Reducing inflation speed and thereby rate of drop in temperature with the CO2 has also been recommended - but of course, the whole purpose of using CO2 to set the bead is its ability to rapidly increase pressure - so....

One could certainly pump things up a little with an air pump, and then use as little of the CO2 as needed to quickly increase the pressure and set the bead. This has been my preferred on-road technique with hard-to-seat tires.

7
Gear Talk / Re: tubes or tubeless for a cross-country ride??
« on: November 11, 2022, 02:04:11 pm »
And a reminder recently noted elsewhere - if you're headed to goathead country - tubes or no tubes - sealant will markedly reudce the number of stops one makes to repair a flat.

8
General Discussion / Re: Bicycle pump that works as advertised.
« on: November 11, 2022, 02:00:17 pm »
So you are agitating for an industry standard for reporting on performance.

Great idea.

As notede above, max pressure and volume/pump would be a good start. Median tire volumes could be used to develop tables (an app?) for number of pumps required for a given pressure....

9
Gear Talk / Re: Gear that I was glad to have taken
« on: November 11, 2022, 01:51:01 pm »
I too am an amateur extra, but in the context of my Garmin Mini with satellite text capability for emergencies, I carry only an emergency Baofeng with a 19 or 42 inch (foldable) antenna, depending on where I'm headed.

K2REB

10
General Discussion / Re: Kansas
« on: November 07, 2022, 02:45:43 pm »
One might also mention the 6000 foot climb east to west (or the 6000 foot descent west to east).

Huh? Kansas?
Well that would be Kansas City to Pueblo through Colorado Springs. A more direct route is only ~3000 feet difference in elevation.... In either case, almost meaningless in the day-to-day feel of a 650 mile trip.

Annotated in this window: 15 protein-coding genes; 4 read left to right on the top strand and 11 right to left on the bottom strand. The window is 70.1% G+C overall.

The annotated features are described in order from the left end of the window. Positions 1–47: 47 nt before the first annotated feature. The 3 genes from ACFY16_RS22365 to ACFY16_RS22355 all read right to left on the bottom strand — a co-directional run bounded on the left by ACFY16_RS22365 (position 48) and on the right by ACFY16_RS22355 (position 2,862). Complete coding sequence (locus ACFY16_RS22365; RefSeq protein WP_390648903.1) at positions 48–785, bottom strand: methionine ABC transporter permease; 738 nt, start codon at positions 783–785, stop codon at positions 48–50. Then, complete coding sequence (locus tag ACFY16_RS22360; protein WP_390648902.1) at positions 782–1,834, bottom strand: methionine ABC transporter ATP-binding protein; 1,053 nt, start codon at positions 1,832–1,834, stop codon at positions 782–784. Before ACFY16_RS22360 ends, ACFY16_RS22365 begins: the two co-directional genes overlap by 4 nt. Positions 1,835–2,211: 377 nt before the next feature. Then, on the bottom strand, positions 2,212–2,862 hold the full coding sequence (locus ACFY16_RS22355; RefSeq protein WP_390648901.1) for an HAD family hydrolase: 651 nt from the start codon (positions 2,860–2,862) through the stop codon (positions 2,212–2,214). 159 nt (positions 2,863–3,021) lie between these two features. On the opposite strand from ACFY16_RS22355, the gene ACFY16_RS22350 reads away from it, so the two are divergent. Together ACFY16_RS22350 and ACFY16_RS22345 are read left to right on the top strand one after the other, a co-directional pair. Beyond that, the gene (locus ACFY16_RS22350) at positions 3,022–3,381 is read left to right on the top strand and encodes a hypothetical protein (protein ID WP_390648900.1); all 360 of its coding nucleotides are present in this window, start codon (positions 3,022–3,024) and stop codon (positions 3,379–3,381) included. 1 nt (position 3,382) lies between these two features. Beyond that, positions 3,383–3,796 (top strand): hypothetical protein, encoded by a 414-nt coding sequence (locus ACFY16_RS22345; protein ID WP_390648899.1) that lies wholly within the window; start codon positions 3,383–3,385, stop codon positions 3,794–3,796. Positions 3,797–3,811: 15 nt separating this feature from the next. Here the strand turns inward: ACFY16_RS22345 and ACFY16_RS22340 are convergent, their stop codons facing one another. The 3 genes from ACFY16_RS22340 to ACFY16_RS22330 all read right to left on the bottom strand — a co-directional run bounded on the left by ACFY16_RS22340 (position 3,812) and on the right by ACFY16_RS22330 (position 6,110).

11
General Discussion / Re: Kansas
« on: November 06, 2022, 09:59:35 pm »
All interesting. One might also mention the 6000 foot climb east to west (or the 6000 foot descent west to east).

In the end, I agree with all - unless there's a front coming in, a lot of wind (and heat) can be avoided by watching the sun rise from the saddles every morning..., in which case, I agree with all above that starting the day with the sun at one's back is a pretty pleasant way to start the day.

Of course, if you are riding in cooler weather, and agree with Bill Murray in his impersonation of a bass player - "It's not natural to wake up before the sun is warm." - well, enjoy the (minimally) downhill ride with the afternoon sun (and occasionally the wind) at your back.


12
Gear Talk / Re: tubes or tubeless for a cross-country ride??
« on: November 04, 2022, 06:19:14 pm »
Huh.

Should be easier to get off now. I would try again before the next trip. If they cannot be easily removed, tubeless or not, these are not tires that are serviceable on the road, and they would be inappropriate for a self-contained trip.

It doesn't happen often, but as you know, a hole in a tubeless tire big enough that a plug will not work, and one will have to remove the tire to slip in a boot and tube.

13
Gear Talk / Re: Crescent wide jaw adjustible wrench.
« on: November 02, 2022, 03:49:00 pm »
Man - does that bring back memories. My tool kit from the 70s was similar (though a Swiss Army knife took the place of the ingenious, drill chuck).

I suppose the cresent wrench can also serve as back-up for personal security in a pinch....

Before I moved on to more modern parts (i.e., more easily found on the road), I used to carry a lightweight set of headset wrenches that doubled for use on the old bottom brackets. The weight savings and specifity of use over my large Craftsman crescent wrench was sufficient to justify the substitution. Just a thought.


14
Gear Talk / Re: cooking System
« on: October 27, 2022, 02:24:27 pm »
Scratches hold bacteria.
(Sometimes - but irrelevant for surfaces exposed to hight heat.)

15
Routes / Re: Route Tucson to Glacier [AZ, UT, CO, WY, MT]
« on: October 25, 2022, 03:58:30 pm »
(Juan - might have said it before, but we are waiting to purchase your guidebook including the chapter on how and how not to plan routes.... Many thanks for your contributions.)